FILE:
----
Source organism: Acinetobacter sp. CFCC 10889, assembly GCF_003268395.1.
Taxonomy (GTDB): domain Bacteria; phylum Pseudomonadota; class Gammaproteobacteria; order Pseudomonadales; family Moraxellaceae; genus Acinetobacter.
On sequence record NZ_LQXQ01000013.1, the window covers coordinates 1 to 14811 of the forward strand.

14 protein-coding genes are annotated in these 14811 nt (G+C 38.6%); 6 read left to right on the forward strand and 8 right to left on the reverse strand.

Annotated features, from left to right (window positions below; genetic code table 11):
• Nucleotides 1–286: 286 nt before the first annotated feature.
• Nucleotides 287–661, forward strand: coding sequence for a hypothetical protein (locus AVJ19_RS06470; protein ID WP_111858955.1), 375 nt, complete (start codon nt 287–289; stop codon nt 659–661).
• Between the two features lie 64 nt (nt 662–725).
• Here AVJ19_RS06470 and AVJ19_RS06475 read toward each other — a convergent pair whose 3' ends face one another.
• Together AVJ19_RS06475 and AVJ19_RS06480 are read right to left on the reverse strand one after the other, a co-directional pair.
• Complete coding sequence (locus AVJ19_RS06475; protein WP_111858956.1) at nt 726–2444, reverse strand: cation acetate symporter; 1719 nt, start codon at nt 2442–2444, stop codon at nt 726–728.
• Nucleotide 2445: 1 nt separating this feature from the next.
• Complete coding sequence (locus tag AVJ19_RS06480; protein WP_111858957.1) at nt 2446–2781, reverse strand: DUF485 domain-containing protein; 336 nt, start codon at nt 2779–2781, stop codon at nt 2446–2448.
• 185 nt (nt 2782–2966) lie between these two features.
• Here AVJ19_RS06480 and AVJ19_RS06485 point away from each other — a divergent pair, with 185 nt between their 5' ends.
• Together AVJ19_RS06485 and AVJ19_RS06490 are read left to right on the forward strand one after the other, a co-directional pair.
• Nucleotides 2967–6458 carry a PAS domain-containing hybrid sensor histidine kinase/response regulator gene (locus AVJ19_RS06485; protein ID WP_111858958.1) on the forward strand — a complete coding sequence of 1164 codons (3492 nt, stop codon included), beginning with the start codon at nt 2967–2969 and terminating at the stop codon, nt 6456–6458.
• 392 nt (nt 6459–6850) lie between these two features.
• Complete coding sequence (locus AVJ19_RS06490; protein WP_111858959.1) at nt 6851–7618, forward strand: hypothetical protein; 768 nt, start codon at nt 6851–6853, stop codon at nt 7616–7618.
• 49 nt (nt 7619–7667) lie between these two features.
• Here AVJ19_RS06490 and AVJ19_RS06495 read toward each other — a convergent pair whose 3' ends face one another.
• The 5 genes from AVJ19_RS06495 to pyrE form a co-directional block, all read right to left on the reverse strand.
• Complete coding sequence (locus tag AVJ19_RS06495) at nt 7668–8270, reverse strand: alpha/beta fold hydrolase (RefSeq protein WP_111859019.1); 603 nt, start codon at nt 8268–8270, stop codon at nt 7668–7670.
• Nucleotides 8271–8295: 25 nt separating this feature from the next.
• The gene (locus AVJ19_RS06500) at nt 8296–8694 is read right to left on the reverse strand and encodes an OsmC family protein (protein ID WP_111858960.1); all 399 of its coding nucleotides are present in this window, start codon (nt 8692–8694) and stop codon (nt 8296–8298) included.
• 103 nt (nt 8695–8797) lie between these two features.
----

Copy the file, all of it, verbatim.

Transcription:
Source organism: Acinetobacter sp. CFCC 10889, assembly GCF_003268395.1.
Taxonomy (GTDB): domain Bacteria; phylum Pseudomonadota; class Gammaproteobacteria; order Pseudomonadales; family Moraxellaceae; genus Acinetobacter.
On sequence record NZ_LQXQ01000013.1, the window covers coordinates 1 to 14811 of the forward strand.

14 protein-coding genes are annotated in these 14811 nt (G+C 38.6%); 6 read left to right on the forward strand and 8 right to left on the reverse strand.

Annotated features, from left to right (window positions below; genetic code table 11):
• Nucleotides 1–286: 286 nt before the first annotated feature.
• Nucleotides 287–661, forward strand: coding sequence for a hypothetical protein (locus AVJ19_RS06470; protein ID WP_111858955.1), 375 nt, complete (start codon nt 287–289; stop codon nt 659–661).
• Between the two features lie 64 nt (nt 662–725).
• Here AVJ19_RS06470 and AVJ19_RS06475 read toward each other — a convergent pair whose 3' ends face one another.
• Together AVJ19_RS06475 and AVJ19_RS06480 are read right to left on the reverse strand one after the other, a co-directional pair.
• Complete coding sequence (locus AVJ19_RS06475; protein WP_111858956.1) at nt 726–2444, reverse strand: cation acetate symporter; 1719 nt, start codon at nt 2442–2444, stop codon at nt 726–728.
• Nucleotide 2445: 1 nt separating this feature from the next.
• Complete coding sequence (locus tag AVJ19_RS06480; protein WP_111858957.1) at nt 2446–2781, reverse strand: DUF485 domain-containing protein; 336 nt, start codon at nt 2779–2781, stop codon at nt 2446–2448.
• 185 nt (nt 2782–2966) lie between these two features.
• Here AVJ19_RS06480 and AVJ19_RS06485 point away from each other — a divergent pair, with 185 nt between their 5' ends.
• Together AVJ19_RS06485 and AVJ19_RS06490 are read left to right on the forward strand one after the other, a co-directional pair.
• Nucleotides 2967–6458 carry a PAS domain-containing hybrid sensor histidine kinase/response regulator gene (locus AVJ19_RS06485; protein ID WP_111858958.1) on the forward strand — a complete coding sequence of 1164 codons (3492 nt, stop codon included), beginning with the start codon at nt 2967–2969 and terminating at the stop codon, nt 6456–6458.
• 392 nt (nt 6459–6850) lie between these two features.
• Complete coding sequence (locus AVJ19_RS06490; protein WP_111858959.1) at nt 6851–7618, forward strand: hypothetical protein; 768 nt, start codon at nt 6851–6853, stop codon at nt 7616–7618.
• 49 nt (nt 7619–7667) lie between these two features.
• Here AVJ19_RS06490 and AVJ19_RS06495 read toward each other — a convergent pair whose 3' ends face one another.
• The 5 genes from AVJ19_RS06495 to pyrE form a co-directional block, all read right to left on the reverse strand.
• Complete coding sequence (locus tag AVJ19_RS06495) at nt 7668–8270, reverse strand: alpha/beta fold hydrolase (RefSeq protein WP_111859019.1); 603 nt, start codon at nt 8268–8270, stop codon at nt 7668–7670.
• Nucleotides 8271–8295: 25 nt separating this feature from the next.
• The gene (locus AVJ19_RS06500) at nt 8296–8694 is read right to left on the reverse strand and encodes an OsmC family protein (protein ID WP_111858960.1); all 399 of its coding nucleotides are present in this window, start codon (nt 8692–8694) and stop codon (nt 8296–8298) included.
• 103 nt (nt 8695–8797) lie between these two features.